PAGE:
Other art dealers have been more forthcoming about their complaints on the way the current law is implemented. In a blog post written shortly after the June 12 decision, longtime art dealer Alan Klinkhoff argues that Canada’s Cultural Import and Export Review Act, and its decision-making bodies like CPERB, have too often been used as “a discount shopping basket for museums.” “If a work meets [a curator’s] collecting interests,” Kinkhoff wrote, “with some creative prose they can block the work [from export] and attempt to make its purchase cheaply with money they don’t already have by applying for a Movable Property Grant”—the latter being a specific kind of Canadian Heritage grant to which designated organizations can apply to acquire a work for which CPERB has delayed an export permit.
In a phone interview, Klinkhoff elaborated on his perspective. As the Canadian art market tries to expand its reach internationally, Klinkhoff says that CPERB’s initial decision to retain the Caillebotte domestically after its sale to a UK buyer “makes us look like a banana republic.” In a milieu where cultural export is being pushed by a federal government, Klinkhoff also says there is a further argument there to be made. “It’s not like demand is large for [Canadian art] outside of the country—but we can never know if there is demand if it takes get 5 or 6 or 7 weeks to get permission to export a nice A.Y. Jackson,” says Klinkhoff. “So what if a Spaniard or American wanted to buy a really great Emily Carr—wouldn’t it be great to export some of our culture and share it with other nations? We’ve got lots.”
Alex Herman of the Institute of Art and Law, in his own recent blog post on the matter, also notes that an “unusual feature of the Canadian legislation is that the criteria for export controls are the same as those for certifying cultural property for individual tax deductions”—that is, criteria for donating a large Rubens painting to a museum and for exporting a small French Impressionist canvas are one and the same. Is it possible these should at last be extricated and separated as is the case with the law in many other nations?
Before recommending or exploring potential changes to the Cultural Property Export and Import Control Act, it is worth acknowledging how important it was for Canada to develop and implement the act in the first place.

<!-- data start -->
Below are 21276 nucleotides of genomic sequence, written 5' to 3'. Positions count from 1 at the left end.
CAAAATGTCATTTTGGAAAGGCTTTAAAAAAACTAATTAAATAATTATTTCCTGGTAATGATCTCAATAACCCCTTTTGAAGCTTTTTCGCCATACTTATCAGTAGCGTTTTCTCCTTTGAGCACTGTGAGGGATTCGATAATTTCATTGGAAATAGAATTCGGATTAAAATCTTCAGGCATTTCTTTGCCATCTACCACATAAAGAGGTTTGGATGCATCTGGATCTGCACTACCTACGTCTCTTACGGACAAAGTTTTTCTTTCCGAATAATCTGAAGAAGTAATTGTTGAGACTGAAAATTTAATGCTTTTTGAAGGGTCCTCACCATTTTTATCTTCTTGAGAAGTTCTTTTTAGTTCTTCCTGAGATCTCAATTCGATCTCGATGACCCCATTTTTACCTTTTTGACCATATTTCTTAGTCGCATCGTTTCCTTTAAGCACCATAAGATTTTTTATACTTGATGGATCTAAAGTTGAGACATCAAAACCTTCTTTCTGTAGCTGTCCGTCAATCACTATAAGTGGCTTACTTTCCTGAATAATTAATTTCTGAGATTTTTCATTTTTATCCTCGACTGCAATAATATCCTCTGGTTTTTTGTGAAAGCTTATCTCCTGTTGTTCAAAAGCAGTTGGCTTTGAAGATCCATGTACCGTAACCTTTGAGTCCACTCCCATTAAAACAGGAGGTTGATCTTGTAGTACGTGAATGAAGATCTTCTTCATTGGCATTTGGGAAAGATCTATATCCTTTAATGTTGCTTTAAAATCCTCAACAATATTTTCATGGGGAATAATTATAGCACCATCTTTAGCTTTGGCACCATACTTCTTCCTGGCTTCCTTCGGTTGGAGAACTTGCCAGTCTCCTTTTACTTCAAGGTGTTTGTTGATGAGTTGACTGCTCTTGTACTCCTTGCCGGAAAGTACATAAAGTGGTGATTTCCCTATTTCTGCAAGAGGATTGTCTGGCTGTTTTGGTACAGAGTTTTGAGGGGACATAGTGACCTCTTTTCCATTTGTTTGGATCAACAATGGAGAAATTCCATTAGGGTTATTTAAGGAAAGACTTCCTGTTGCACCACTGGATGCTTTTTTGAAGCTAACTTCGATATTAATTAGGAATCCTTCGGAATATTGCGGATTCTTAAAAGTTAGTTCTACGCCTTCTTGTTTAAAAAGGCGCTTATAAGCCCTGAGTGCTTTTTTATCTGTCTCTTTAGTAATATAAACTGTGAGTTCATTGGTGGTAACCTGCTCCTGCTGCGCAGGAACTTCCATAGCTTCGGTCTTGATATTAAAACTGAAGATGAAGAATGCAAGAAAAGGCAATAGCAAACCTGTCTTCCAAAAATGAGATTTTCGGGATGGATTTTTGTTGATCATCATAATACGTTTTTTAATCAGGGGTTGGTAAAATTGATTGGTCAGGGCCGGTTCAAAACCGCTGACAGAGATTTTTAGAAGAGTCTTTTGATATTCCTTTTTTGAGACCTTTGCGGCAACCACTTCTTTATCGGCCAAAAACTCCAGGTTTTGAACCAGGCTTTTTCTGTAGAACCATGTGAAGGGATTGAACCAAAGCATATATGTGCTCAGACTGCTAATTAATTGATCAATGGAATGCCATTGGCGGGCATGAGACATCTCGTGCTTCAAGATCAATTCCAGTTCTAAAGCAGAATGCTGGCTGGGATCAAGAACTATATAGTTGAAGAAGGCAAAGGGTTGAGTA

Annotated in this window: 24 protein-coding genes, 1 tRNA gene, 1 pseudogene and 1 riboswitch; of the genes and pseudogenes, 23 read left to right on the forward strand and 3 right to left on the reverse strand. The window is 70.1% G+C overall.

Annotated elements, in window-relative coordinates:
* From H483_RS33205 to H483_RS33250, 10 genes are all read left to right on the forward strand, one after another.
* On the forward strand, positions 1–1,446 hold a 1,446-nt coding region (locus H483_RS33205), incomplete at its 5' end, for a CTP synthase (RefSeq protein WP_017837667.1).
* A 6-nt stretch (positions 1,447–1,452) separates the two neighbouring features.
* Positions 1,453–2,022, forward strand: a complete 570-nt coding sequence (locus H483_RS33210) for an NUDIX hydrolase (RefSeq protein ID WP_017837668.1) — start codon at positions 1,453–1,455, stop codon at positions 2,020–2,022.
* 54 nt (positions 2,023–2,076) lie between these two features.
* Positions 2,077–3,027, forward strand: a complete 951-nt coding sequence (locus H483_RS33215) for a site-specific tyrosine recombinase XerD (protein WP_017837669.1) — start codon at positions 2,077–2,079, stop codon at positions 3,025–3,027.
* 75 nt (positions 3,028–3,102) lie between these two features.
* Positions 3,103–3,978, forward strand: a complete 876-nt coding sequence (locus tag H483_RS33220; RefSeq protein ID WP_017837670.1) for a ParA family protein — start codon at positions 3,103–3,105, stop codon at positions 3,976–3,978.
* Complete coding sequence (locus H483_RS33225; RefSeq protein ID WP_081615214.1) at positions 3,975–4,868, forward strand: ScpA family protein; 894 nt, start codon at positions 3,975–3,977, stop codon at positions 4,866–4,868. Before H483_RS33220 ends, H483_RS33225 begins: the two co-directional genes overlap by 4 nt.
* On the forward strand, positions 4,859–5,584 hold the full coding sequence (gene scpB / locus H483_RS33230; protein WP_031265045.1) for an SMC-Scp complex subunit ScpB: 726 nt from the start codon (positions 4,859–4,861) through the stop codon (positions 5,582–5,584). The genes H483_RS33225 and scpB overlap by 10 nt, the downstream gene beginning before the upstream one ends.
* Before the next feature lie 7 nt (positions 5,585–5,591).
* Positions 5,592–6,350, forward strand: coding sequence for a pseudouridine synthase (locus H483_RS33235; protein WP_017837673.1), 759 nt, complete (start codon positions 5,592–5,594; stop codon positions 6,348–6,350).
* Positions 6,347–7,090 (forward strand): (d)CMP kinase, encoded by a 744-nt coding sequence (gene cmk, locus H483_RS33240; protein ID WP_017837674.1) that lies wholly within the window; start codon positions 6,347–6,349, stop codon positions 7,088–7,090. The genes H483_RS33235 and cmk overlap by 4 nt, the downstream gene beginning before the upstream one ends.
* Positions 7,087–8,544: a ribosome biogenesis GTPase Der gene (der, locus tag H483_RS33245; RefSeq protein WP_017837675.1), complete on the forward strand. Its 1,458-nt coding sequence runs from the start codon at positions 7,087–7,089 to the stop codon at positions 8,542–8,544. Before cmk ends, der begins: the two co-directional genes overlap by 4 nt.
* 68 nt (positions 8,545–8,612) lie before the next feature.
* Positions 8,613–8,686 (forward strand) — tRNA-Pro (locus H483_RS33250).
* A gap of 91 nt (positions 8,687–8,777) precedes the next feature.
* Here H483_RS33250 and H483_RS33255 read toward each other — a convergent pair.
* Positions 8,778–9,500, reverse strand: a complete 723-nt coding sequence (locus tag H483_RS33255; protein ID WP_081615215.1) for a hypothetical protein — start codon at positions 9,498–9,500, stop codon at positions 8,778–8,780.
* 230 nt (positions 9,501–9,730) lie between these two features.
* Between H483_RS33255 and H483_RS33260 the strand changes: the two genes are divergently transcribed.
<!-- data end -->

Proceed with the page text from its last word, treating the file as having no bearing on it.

Sharilyn Ingram, a former Brock University professor and current chair of the Canadian Cultural Property Export Review Board, notes that when it was written in the 1970s, the Canadian act had international precedents—as well as recent Canadian cultural losses—to consider.
“The history of the act was catalyzed by the passage of the UNESCO Convention on Cultural Property in the early 1970s and the signatories had to have a domestic framework in place,” Ingram explains. “But besides that, the act had been stimulated by the fact that a couple of large Canadian collections left the country and had been sold at auction in the States, and the government realized that it didn’t have the power to affect that.”
The general nature of the wording in the act was also regarded as a plus, rather than a minus, at the time. “The concept of nation and the concept of what is important culturally evolves over time,” says Ottawa art appraiser Erica Claus, a former officer and secretary of CPERB herself. “So the writers who conceived of this Act were quite prescient in keeping the language broad enough to allow for flexibility in interpretations that are relevant globally and not limited to a provincial application.”
Yet what the writers of the act might not have foreseen in the 1970s and 1980s is the way that statutory or legal interpretations in general might shift over the decades to favour less flexible wordings and interpretations. And because this year’s court case was the first in 40 years to actually test that wording and its interpretation, this year is also the first opportunity the art world has really had to find that out.
The Cultural Property Export and Import Act is currently dated 1985 in government records, but in his June 2018 ruling, federal judge Michael Manson referred, in his decision, to 1998 case law and a 2014 legal tome that, he says, encourages avoiding any legal “interpretation that would render any portion of a statute meaningless, pointless or redundant”—and to his judicial mind, conflating “outstanding significance” with “national importance” as listed in the act is redundant, even if the art world often sees it the opposite way.
As a result, Judge Manson made efforts in his ruling to come up with a definition of an artwork’s “national importance” that would not redundantly overlap with that of “outstanding significance” of an artwork. Citing the Canadian Oxford Dictionary, he stated that national importance had to be “of or pertaining to a nation or the nation, especially as a whole” and “peculiar to or characteristic of a particular nation.”
To many (especially, but not only, museum folks) the judge’s resulting definition of Canadian heritage and Canadian-ness is much too narrow. “Would art from Africa, the Americas or Asia not be considered representative of our collective history? How can we exclude the cultures of the world from the building of our Canadian society, when that society is characterized by its very diversity?” the letter made public by eight museum leaders asks. “Will we have to explain to the coming generations that international works of art—whether in the form of ancient Egyptian or Greek sculpture, a collection of Japanese or Chinese calligraphy, or contemporary works by Warhol or Basquiat—are to be banished from the Canadian imagination from now on? How are we to build an inclusive Canada when, at the highest national level, we reject donations of works by international masters, as well as refuse, going forward, to protect them from export?”